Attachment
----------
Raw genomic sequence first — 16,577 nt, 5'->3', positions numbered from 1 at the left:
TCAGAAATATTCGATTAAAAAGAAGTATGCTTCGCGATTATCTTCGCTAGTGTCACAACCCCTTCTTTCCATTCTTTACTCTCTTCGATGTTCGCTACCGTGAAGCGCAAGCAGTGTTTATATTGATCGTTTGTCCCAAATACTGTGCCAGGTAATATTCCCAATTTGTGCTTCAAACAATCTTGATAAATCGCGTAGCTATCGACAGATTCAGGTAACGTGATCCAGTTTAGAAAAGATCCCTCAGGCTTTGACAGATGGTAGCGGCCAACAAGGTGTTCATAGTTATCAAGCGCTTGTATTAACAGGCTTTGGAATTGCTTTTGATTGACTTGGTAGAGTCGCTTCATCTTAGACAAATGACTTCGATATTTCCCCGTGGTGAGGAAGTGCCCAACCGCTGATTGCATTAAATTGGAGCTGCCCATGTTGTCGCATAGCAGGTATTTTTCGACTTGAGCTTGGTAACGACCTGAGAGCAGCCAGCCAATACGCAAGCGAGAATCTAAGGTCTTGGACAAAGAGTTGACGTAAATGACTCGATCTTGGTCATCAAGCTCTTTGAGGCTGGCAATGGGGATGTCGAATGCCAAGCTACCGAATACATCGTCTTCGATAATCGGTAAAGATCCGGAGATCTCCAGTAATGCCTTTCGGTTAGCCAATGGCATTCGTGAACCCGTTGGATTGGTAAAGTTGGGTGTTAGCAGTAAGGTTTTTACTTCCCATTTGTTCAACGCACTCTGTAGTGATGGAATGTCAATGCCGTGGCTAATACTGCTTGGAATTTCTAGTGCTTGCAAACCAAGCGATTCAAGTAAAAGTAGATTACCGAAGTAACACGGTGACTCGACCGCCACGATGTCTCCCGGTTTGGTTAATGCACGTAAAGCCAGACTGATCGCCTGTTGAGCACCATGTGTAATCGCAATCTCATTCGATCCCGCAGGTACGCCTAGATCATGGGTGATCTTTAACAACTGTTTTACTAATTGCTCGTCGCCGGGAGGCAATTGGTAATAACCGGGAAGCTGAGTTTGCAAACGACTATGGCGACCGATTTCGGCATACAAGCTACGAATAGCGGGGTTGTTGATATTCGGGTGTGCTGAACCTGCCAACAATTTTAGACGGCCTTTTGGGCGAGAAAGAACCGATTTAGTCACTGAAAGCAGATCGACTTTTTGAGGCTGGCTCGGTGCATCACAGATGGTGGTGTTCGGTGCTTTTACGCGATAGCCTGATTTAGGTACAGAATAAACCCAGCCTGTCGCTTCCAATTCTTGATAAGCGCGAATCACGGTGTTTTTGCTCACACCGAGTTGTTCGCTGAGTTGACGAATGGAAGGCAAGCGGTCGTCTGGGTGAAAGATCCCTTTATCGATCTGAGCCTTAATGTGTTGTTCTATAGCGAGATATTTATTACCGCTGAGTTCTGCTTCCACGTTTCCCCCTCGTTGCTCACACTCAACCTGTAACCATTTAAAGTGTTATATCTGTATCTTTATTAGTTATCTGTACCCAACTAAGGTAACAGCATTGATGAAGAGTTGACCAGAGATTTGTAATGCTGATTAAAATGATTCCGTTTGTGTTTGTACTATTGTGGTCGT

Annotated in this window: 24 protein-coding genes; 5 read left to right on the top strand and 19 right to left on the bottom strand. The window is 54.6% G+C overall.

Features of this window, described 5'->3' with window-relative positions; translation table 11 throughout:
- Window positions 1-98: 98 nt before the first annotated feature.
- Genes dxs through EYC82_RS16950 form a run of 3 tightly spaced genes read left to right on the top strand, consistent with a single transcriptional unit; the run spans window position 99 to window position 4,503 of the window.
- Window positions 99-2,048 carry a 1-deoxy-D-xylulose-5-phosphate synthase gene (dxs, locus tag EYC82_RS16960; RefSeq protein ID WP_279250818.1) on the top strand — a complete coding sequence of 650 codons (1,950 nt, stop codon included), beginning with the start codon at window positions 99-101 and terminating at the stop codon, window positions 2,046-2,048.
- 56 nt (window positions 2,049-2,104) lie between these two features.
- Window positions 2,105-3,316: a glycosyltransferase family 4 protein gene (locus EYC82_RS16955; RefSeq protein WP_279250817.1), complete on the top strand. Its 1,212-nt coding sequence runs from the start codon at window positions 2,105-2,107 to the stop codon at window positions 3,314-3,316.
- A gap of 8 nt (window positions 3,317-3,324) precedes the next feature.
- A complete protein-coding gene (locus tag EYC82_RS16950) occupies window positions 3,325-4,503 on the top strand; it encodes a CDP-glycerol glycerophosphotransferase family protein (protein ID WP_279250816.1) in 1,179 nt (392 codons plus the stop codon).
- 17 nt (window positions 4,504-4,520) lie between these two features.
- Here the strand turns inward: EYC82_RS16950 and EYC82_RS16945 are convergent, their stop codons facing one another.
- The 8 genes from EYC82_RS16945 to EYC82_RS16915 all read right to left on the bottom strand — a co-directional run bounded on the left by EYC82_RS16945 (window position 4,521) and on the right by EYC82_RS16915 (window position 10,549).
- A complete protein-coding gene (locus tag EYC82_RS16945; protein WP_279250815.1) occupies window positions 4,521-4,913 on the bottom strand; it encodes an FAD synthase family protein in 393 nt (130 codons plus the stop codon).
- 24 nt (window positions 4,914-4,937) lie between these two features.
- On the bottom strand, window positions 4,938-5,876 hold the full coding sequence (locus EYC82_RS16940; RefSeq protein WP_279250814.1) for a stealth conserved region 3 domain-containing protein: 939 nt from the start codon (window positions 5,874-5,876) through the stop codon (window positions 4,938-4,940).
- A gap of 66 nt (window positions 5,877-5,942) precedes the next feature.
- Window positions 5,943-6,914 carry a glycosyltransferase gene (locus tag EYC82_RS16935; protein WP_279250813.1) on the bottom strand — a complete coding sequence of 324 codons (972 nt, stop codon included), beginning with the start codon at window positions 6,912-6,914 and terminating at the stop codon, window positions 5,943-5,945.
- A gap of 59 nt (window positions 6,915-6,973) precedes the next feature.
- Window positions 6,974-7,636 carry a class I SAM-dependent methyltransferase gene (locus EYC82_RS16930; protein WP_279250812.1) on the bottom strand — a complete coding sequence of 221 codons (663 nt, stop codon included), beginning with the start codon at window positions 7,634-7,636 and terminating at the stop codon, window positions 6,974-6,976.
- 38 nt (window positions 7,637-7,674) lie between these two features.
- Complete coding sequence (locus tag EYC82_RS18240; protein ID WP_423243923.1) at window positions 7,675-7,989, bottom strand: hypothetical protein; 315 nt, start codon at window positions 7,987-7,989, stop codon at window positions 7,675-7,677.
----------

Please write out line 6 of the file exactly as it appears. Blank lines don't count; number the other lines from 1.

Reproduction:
- Genes dxs through EYC82_RS16950 form a run of 3 tightly spaced genes read left to right on the top strand, consistent with a single transcriptional unit; the run spans window position 99 to window position 4,503 of the window.